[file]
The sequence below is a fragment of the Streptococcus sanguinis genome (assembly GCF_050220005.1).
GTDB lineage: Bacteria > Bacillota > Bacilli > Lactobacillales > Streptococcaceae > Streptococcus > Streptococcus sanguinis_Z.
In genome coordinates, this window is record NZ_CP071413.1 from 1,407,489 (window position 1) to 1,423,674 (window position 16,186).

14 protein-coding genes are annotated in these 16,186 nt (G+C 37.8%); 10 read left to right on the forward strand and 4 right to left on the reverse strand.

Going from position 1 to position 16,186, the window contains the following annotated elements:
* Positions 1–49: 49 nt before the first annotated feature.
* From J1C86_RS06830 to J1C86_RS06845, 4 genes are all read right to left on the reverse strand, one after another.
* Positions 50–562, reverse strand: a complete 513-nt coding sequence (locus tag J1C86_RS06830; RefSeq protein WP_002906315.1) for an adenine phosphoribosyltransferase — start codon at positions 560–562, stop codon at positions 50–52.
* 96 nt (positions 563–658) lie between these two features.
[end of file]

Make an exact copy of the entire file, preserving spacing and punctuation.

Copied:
The sequence below is a fragment of the Streptococcus sanguinis genome (assembly GCF_050220005.1).
GTDB lineage: Bacteria > Bacillota > Bacilli > Lactobacillales > Streptococcaceae > Streptococcus > Streptococcus sanguinis_Z.
In genome coordinates, this window is record NZ_CP071413.1 from 1,407,489 (window position 1) to 1,423,674 (window position 16,186).

14 protein-coding genes are annotated in these 16,186 nt (G+C 37.8%); 10 read left to right on the forward strand and 4 right to left on the reverse strand.

Going from position 1 to position 16,186, the window contains the following annotated elements:
* Positions 1–49: 49 nt before the first annotated feature.
* From J1C86_RS06830 to J1C86_RS06845, 4 genes are all read right to left on the reverse strand, one after another.
* Positions 50–562, reverse strand: a complete 513-nt coding sequence (locus tag J1C86_RS06830; RefSeq protein WP_002906315.1) for an adenine phosphoribosyltransferase — start codon at positions 560–562, stop codon at positions 50–52.
* 96 nt (positions 563–658) lie between these two features.